During Level 1 students are introduced to the basic elements and skills of journalism in addition to a range of analytical disciplines. This begins with basic news reporting, which teaches students how to write topical stories. Students then learn television broadcasting skills such as lighting, sound and video recording. At DBS' state-of-the-art radio studio, students also learn on-air techniques and programme production skills. Students will receive a thorough grounding in IT, and digital photography skills. Social policy is also covered, along with a media and cultural studies module. Students attend the Journalism Learning Lab, which is a year long module dealing with academic, communication and researcg competencies.

At Level 2 students develop their writing skills and receive training in specialised areas including feature writing/freelance journalism, shorthand, and copy-editing, design and layout. In addition to production skills at Level 2 students develop their understanding of the journalism profession, studying modules such as news story analysis and media law.

At Level 3 students will be in a position to consolidate the skills and knowledge they have gained so far. They will also have the opportunity to become involved in the production of radio programmes and a magazine. Advanced news and broadcast journalism techniques are taught and specialist areas such as business, magazine, and sports reportage are also examined. In Speed Skills for Reporters, students improve their shorthand, typing, IT and copy-editing capabilities prior to graduation. New media journalism is also looked at in year three, and at this level students study the roles and responsibilities of journalists and the position of the profession internationally. Students also undertake a final year research thesis.

Career Opportunities

This degree prepares you for a wide range of careers in newspapers, magazines, radio, TV, video, public relations and new media industries, as well as other professional and positions in communications, public relations and the arts. Our graduates have gone on to obtain work in a range of media-related careers, including newspaper, magazine and radio work.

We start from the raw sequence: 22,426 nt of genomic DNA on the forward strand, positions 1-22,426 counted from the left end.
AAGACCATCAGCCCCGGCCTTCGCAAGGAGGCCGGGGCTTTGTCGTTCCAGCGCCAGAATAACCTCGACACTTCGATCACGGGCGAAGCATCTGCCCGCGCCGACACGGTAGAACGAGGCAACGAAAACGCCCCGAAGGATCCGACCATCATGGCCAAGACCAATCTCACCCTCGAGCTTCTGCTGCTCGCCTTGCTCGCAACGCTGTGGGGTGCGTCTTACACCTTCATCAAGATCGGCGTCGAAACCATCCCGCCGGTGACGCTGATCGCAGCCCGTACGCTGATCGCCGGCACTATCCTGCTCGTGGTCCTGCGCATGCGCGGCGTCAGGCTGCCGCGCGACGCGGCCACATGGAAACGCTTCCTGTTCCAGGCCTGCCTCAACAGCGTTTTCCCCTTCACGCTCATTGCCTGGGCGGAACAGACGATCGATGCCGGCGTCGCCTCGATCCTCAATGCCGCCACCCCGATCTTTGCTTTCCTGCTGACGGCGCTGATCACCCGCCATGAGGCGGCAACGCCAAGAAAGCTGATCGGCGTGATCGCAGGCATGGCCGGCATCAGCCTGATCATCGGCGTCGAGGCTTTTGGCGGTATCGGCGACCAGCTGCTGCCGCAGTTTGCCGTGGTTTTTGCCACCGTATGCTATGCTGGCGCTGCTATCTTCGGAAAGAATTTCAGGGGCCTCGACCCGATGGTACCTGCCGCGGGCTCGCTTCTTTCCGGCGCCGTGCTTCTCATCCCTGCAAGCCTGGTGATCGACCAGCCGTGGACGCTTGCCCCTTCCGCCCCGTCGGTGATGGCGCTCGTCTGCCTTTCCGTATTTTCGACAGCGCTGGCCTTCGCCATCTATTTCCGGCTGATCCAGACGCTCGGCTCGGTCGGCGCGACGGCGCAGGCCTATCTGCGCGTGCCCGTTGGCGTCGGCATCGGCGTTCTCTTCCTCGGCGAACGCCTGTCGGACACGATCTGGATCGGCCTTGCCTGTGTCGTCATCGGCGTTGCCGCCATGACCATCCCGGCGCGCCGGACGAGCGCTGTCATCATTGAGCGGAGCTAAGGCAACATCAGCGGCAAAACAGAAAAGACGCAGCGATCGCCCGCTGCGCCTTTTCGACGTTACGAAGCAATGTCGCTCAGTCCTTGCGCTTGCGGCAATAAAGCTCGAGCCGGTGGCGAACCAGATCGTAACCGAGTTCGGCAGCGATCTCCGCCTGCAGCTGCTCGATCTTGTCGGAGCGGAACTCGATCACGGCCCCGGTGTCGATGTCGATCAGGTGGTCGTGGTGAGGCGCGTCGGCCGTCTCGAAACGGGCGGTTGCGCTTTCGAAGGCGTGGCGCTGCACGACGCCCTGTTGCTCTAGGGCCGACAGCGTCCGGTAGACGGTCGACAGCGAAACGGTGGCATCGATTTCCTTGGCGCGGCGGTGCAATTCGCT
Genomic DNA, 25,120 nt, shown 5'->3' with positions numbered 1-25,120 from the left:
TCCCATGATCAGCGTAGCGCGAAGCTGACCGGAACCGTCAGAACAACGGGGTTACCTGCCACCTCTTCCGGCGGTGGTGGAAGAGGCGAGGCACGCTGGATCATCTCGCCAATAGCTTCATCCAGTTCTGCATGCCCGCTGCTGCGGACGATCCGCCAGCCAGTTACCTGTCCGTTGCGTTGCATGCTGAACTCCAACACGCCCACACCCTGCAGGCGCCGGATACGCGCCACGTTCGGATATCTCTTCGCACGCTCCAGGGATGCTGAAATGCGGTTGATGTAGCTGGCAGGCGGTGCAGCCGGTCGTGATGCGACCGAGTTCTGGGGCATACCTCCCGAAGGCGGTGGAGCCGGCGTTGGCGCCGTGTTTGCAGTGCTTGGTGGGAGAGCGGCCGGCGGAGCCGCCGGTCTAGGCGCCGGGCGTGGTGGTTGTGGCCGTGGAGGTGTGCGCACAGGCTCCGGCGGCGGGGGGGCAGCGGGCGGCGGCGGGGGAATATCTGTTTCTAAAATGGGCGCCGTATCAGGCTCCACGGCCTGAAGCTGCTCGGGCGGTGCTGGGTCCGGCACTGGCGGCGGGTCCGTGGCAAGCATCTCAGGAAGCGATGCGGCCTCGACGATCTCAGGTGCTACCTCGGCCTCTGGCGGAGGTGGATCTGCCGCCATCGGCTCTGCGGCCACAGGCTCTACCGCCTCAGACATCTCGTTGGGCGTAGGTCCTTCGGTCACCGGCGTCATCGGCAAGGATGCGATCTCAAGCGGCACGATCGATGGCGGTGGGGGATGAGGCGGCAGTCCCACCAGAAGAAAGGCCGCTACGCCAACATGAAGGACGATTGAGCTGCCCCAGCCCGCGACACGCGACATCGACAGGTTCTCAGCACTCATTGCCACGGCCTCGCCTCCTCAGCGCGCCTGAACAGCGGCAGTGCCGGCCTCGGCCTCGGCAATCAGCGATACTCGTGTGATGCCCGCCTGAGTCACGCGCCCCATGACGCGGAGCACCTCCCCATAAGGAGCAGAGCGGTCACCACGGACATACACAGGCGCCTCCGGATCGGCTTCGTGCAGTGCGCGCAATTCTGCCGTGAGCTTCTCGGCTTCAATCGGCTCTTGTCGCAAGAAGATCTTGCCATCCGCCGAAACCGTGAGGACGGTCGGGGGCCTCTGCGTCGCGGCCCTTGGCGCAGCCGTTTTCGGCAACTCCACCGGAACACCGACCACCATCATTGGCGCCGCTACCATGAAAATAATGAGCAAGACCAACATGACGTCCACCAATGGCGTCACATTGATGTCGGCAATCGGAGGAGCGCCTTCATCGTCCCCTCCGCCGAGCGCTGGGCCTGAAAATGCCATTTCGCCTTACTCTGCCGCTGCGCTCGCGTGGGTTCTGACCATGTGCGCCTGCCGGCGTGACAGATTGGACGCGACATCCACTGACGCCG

Fees

The Course Fees for the BA (Hons) in ​Journalism are €900 (1 x 10 credit module) / €450 (1 x 5 credit module) per annum.

For a full list of part-time undergraduate arts degree fees click here.

You can also contact our admissions team who will also be able to advise on the payment options available to our students.

All undergraduate programmes of 2 years or more have been approved for tax relief purposes. Tax relief is granted to Irish resident taxpayers at the standard rate of income tax in respect of tuition fees paid exceeding €1,375 and up to €7,000 for part-time programmes only.

Next Steps

Visit Us

Open days are a great way to help you make your decision about your course of interest. The open day will give you the opportunity to receive one on one advice and direction from leading academics in your chosen subject area, meet current students and also have your questions answered on entry requirements, student support and the admissions process. Find out when our next open event is taking place. The Admissions Office is located in our Aungier Street campus and you are welcome to visit the college to speak with a member of our admissions team from Monday to Fridays, 8:45am – 5:15pm. Alternatively, you can contact us by email.

Standard Applicants - Evening Arts Degrees

Standard Applicants for the Evening Arts Degree programmes must meet the minimum entry requirements of the College. For Evening Arts Degree programmes the minimum entry requirements are 2 honours in higher level subjects and 4 passes in ordinary level subjects (to include English or another language) in the Leaving Certificate or equivalent.  Please forward the relevant documentation or any other second or third level qualifications (original & official English translation where issued in another language) to the Admissions Office. Proof of age such as a copy of driver’s licence or passport must also be submitted.

Mature Applicants - Evening Arts Degrees

If you are over 23 years of age and do not meet minimum entry requirements, you may apply as a mature student. Mature students are assessed on the basis of age, work experience, general education standard, motivation and commitment to the programme for which they are applying. Please forward documentation such as relevant transcripts, a CV and other related documentation to the Admissions Office.  Proof of age such as a copy of driver’s license or passport must also be submitted.

FETAC Applicants

Minimum admission requirements for graduates of FETAC awards (former NCVA Level 2 or 3) are a full FETAC award in a course in a cognate area with a distinction grade in at least three modules. A full FETAC award normally consists of 8 modules. A full award may be accumulated over more than one academic year. Further details can be obtained from the Admissions Office.

Categories:
  • Media & Journalism
  • Arts
  • 8
  • Part-Time
  • Evening Degrees

Course overview

COURSE OVERVIEW 2016

Awarding Body:
 
Quality & Qualifications Ireland (QQI)
QQI AWARD LOGO (1)
Award: Honours Degree
NFQ Level: 
Level 8
Award Title: 
Bachelor of Arts (Honours)
Award Type: Major
Duration: 
4 years (2 evenings per week)

Contact Us

We are now accepting applications for programmes taking place in 2016. Contact our admissions team for more information

Email: admissions@dbs.ie
Phone: 01 417 7500
Opening times:
Monday to Friday
8:45am to 5:15pm